Four-week-old C24 and stt3a-1 plants were grown in 3-inch pots in a greenhouse. The soil surface of each pot was covered with plastic wrap to determine transpirational water loss by the gravimetric method. The pots with plants were placed under light intensity of 140 μmol·m−2·s−1 at 25°C, and the weight was recorded every hour. Weight loss values are expressed as a function of shoot dry weight as determined after the completion of the experiment. Dehydration of detached shoots was measured as described previously (Zhu et al., 2002).

Molecular Genetic Analysis of stt3 T-DNA Insertion Alleles

Genomic sequence flanking the T-DNA insertion was determined with the thermal asymmetric interlaced PCR procedure of Liu et al. (1995) using primers corresponding to nested regions internal to the T-DNA left border and degenerate primers (Koiwa et al., 2002). Genetic cosegregation analysis was performed using an F2 population after backcrossing stt3a-1 to wild-type C24. F2 seedlings exhibiting salt/osmotic stress sensitivity (such as stt3a-1) were genotyped by PCR analysis. Similarly, salt/osmotic stress–sensitive seedlings from the SALK_058814 pool were genotyped. PCR-based genotypic analysis was performed as described (Koiwa et al., 2002) using primers STT3aF1 (5′-GGACAACACTTCCACGAACA-3′), STT3aR1 (5′-TCCAATACGAACCATCCACA-3′), and LB3 (Koiwa et al., 2002) for stt3a-1 and primers STT3aF2 (5′-ATTGCAAGTGTCAGTGAACATCAAC-3′), STT3aR2 (5′-CCTTGTCAGTCTTACCAGCAGAA-3′), and LBa1 (5′-TGGTTCACGTAGTGGGCCATCG-3′) for SALK_058814 (stt3a-2). stt3b-1 T-DNA alleles were identified by PCR screening of several plants obtained from the SALK_033391 seed stock using PCR with primers STT3bF1 (5′-ACTTGATGTGAACTATGTATTGGTCG-3′), STT3bR (5′-GGTTCTTTGATCACTGGGAATACTC-3′), and LBa1. Reverse transcriptase–mediated PCR analysis was performed as described (Koiwa et al., 2002) using primer pairs STT3aF1/STT3aR1 and STT3aF1/LB3 for STT3a transcript analysis and STT3bF1/STT3bR, STT3bF1/LBa1, and STT3bF2 (5′-TGTCTTAGCTGCAAGAGGAGC-3′)/STT3bR for STT3b transcript analysis. Two sets of primer pairs were designed to distinguish intact STT3a and STT3b transcripts and truncated transcripts caused by T-DNA insertions. A third set of STT3b primers was used with the STT3a primer set STT3aF1 and STT3aR1 for simultaneous detection of STT3a and STT3b.

Genetic Complementation and RNA Interference Gene Silencing

A genomic fragment containing the STT3a locus in BAC T29J13 was subcloned into pCB301 (Xiang et al., 1999). First, an 8-kb ClaI fragment was purified after digesting T29J13 and ligated into ClaI-digested pCB301 to obtain pBSTT3a-1. Then, a 1.4-kb AatII-BglII fragment from T29J13 was ligated into the AatII-BamHI site of pBSTT3a-1 to obtain pBSTT3a-2. Finally, the hygromycin resistance gene cassette from pPCVICEn4HPT (Hayashi et al., 1992) was inserted by blunt-end ligation into the KpnI site of pBSTT3a-2 to obtain pBSTT3a.

For construction of the STT3a RNA interference plasmid, a STT3a coding sequence was amplified using primers RiSTT3aF (5′-GGACTAGTGGCGCGCCGCTTCATTGTCATAGCTACCAGC-3′) and RiSTT3aR (5′-CGGGATCCATGGCGGCTCTAGAAAGCCCAC-3′) and integrated into the plasmid pFGC1008 (http://www.chromdb.org/strategy.html) to obtain pFGCSTT3a.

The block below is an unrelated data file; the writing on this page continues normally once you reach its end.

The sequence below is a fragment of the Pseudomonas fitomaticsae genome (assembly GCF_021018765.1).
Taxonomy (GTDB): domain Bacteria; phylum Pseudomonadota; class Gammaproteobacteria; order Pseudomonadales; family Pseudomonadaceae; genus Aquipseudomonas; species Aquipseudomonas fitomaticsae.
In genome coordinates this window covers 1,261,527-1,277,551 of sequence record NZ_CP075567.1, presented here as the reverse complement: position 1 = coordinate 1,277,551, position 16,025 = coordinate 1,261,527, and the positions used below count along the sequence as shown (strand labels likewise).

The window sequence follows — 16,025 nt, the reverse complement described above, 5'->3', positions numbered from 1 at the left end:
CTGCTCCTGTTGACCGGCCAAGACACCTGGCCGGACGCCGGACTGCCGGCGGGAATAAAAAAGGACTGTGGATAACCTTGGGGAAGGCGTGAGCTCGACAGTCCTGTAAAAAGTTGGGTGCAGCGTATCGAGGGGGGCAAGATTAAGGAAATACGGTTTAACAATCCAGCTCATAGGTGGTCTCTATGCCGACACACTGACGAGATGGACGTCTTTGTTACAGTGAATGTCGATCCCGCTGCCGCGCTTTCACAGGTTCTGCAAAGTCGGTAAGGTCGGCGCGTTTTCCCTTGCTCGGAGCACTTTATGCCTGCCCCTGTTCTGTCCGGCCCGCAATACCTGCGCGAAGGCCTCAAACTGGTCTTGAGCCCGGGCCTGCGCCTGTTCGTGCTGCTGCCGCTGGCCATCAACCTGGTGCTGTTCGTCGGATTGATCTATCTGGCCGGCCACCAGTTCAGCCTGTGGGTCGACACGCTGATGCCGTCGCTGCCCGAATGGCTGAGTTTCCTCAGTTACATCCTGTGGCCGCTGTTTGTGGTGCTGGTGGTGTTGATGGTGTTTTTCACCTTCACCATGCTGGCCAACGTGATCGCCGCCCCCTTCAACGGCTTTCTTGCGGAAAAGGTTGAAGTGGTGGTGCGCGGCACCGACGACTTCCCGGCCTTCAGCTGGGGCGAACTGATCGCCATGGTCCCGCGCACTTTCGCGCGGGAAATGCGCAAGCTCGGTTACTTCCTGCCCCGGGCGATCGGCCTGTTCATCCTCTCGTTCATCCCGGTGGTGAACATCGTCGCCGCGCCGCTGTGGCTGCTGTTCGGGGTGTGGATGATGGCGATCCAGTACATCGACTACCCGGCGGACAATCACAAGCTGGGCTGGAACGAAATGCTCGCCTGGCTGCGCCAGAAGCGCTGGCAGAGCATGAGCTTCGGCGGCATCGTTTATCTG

The binary plasmids were introduced into Agrobacterium tumefaciens GV3101. Arabidopsis plants were transformed using a floral spray procedure (Chung et al., 2000). T1 transformants were selected on one-quarter-strength MS medium containing 30 mg/L hygromycin, 100 mg/L carbenicillin, and 8 g/L agar.

Histochemical Analysis

BiP-GUS T2 plants transformed with pFGCSTT3a were treated with 160 mM NaCl as described above. Plants were harvested after 48 h of NaCl treatment, and GUS activity was detected in situ as described (Jefferson, 1987). Care was taken to ensure that wild-type and transgenic plants were salt treated, harvested, and stained for GUS activity simultaneously. Similarly, F3 plants from an FA4 × stt3a-2 cross were treated with 160 mM NaCl, harvested after 140 h, and analyzed for GUS activity.

Protein Analysis

For concanavalin A (Con A) staining, 15 μg of total soluble protein from Arabidopsis leaves was resolved on a 12% SDS-PAGE gel and transferred onto a nitrocellulose filter. The filter was incubated in blocking solution (1% BSA in PBS buffer) for 30 min and then in blocking solution containing 1 mg/L Con A–alkaline phosphatase conjugate (Roche, Mannheim, Germany) and 0.05% Tween 20 for 1 h. Filters then were washed three times with PBS containing 0.05% Tween 20 for 5 min each, rinsed once with alkaline phosphatase buffer (100 mM Tris, pH 9.3, and 100 mM NaCl), and then incubated with 25 μM CDP-star (Roche Applied Science, Indianapolis, IN) in alkaline phosphatase buffer. Con A binding glycoproteins were detected by chemiluminescence using a charge-coupled device camera imaging system (Princeton Instruments, Trenton, NJ).

Con A binding proteins (CBPs) were isolated from protein extracts of 1-month-old wild-type or stt3a-1 plants using Con A–Sepharose (Amersham Bioscience). Plant material (~30 g fresh weight) was homogenized in liquid nitrogen and extracted in extraction buffer (20 mM Tris-HCl, pH 7.0, and 20 mM β-mercaptoethanol). Homogenate was filtered through Miracloth and centrifuged at 10,000g for 10 min. Proteins in cleared extracts were precipitated by 80% saturation of ammonium sulfate and centrifugation at 10,000g for 10 min at 4°C. Protein precipitates were resuspended in column buffer (20 mM Tris-HCl, pH 7.0, and 500 mM NaCl), centrifuged, and loaded onto Con A–Sepharose (1-mL bead volume) equilibrated with column buffer.

After washing with column buffer, bound proteins (CBPs) were eluted with column buffer containing 200 mM α-methylmannopyranoside. Eluates containing proteins were concentrated by trichloroacetic acid precipitation and resuspended in 1% SDS. For N-terminal sequencing by Edman degradation, a 30-μg CBP fraction was resolved by 12% SDS-PAGE and blotted onto a polyvinylidene difluoride membrane, and the appropriate protein band was excised. For endoglycosidase H analysis, 10-μg CBP fractions were diluted in endoH buffer (50 mM Na citrate, pH 5.5, 0.5 mM phenylmethylsulfonyl fluoride, 0.1% Triton X-100, and 100 mM β-mercaptoethanol), incubated with 250 milliunits of endoglycosidase H (Roche) at 37°C for 7 h, and concentrated by trichloroacetic acid precipitation. Concentrated, dried proteins were resolved by 12% SDS-PAGE and detected using a Coomassie Brilliant Blue R 250 staining protocol.

Upon request, materials integral to the findings presented in this publication will be made available in a timely manner to all investigators on similar terms for noncommercial research purposes. To obtain materials, please contact Hisashi Koiwa, ude.umat.oen@awiok.

Acknowledgments

We thank J.-K. Zhu for providing the C24RD29a-LUC line and for helpful discussions, K. Okada and M. Ueda for their resourceful discussions and advice, P. Doerner for providing the CycB1;1-GUS line, and R. Jorgensen for pFGC1008 plasmid. We also thank for ABRC and the Salk Institute for T-DNA–tagged lines and a BAC clone used in this research. This work was supported by National Science Foundation Plant Genome Award DBI-9813360, by the College of Agriculture and Life Sciences at Texas A&M University and by Grant B1O2000-0938 from the Spanish Ministry of Science and Technology (to J.M.P). Funding for the SIGnAL indexed insertion mutant collection was provided by the National Science Foundation.

Notes

Article, publication date, and citation information can be found at www.plantcell.org/cgi/doi/10.1105/tpc.013862.